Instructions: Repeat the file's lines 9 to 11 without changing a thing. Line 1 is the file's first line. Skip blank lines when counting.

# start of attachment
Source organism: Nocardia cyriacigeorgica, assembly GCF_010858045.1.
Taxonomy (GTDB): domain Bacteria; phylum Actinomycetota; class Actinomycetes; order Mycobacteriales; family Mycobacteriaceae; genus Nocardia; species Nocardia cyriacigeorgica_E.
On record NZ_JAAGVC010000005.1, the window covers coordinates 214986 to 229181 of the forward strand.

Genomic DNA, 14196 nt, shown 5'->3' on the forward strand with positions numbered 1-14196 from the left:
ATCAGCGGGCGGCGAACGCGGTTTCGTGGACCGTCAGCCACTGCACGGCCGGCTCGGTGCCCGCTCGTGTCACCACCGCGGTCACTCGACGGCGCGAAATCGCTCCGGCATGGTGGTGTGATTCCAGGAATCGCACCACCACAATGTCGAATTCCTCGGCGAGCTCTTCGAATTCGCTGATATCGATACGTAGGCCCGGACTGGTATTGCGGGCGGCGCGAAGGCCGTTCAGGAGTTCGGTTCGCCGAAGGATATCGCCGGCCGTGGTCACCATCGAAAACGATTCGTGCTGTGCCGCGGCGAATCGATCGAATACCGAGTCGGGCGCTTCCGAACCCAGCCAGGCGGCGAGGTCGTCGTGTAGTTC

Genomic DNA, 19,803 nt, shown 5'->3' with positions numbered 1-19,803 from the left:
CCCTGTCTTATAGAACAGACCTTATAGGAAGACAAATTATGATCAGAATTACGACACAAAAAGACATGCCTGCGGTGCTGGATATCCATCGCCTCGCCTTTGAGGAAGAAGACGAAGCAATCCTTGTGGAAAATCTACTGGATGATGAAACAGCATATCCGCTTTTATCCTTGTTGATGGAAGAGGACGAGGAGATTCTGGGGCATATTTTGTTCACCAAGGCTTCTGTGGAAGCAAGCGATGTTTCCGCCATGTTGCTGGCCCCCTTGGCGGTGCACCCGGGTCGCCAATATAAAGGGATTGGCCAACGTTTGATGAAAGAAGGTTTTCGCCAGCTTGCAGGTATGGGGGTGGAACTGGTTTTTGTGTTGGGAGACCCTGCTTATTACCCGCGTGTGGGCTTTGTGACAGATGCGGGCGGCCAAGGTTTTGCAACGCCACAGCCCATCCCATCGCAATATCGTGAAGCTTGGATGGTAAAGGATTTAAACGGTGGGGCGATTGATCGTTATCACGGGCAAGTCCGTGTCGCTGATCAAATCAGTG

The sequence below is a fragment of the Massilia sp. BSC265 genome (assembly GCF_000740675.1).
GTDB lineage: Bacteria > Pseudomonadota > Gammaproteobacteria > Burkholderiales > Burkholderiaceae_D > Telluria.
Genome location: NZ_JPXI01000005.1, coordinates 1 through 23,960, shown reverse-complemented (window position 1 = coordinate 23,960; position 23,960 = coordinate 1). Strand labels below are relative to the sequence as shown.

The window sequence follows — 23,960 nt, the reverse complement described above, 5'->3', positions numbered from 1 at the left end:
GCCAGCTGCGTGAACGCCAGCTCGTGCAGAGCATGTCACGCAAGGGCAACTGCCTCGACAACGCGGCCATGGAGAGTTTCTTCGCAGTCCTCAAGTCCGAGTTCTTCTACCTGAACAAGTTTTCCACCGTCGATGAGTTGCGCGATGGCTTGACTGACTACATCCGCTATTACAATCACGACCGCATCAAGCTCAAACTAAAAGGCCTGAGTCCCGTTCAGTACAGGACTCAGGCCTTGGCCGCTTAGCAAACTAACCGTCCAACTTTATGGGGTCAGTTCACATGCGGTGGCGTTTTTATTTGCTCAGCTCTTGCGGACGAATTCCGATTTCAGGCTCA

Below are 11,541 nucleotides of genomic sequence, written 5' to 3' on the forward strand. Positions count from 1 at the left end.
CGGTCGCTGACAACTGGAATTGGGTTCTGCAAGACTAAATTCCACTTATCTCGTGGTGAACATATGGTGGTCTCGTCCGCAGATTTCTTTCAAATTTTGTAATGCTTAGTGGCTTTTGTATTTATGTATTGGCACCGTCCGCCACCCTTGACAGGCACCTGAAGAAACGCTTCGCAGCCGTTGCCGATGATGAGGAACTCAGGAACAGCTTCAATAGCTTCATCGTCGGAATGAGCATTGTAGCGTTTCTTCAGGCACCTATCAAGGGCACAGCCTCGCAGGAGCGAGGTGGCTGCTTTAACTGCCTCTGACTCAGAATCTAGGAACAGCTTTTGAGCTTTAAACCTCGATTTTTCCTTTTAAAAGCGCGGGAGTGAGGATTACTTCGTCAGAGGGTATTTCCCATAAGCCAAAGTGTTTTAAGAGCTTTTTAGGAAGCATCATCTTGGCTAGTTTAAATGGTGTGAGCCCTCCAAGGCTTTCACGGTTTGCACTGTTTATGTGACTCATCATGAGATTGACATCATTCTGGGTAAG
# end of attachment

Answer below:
GTDB lineage: Bacteria > Pseudomonadota > Gammaproteobacteria > Burkholderiales > Burkholderiaceae_D > Telluria.
Genome location: NZ_JPXI01000005.1, coordinates 1 through 23,960, shown reverse-complemented (window position 1 = coordinate 23,960; position 23,960 = coordinate 1). Strand labels below are relative to the sequence as shown.

The window sequence follows — 23,960 nt, the reverse complement described above, 5'->3', positions numbered from 1 at the left end: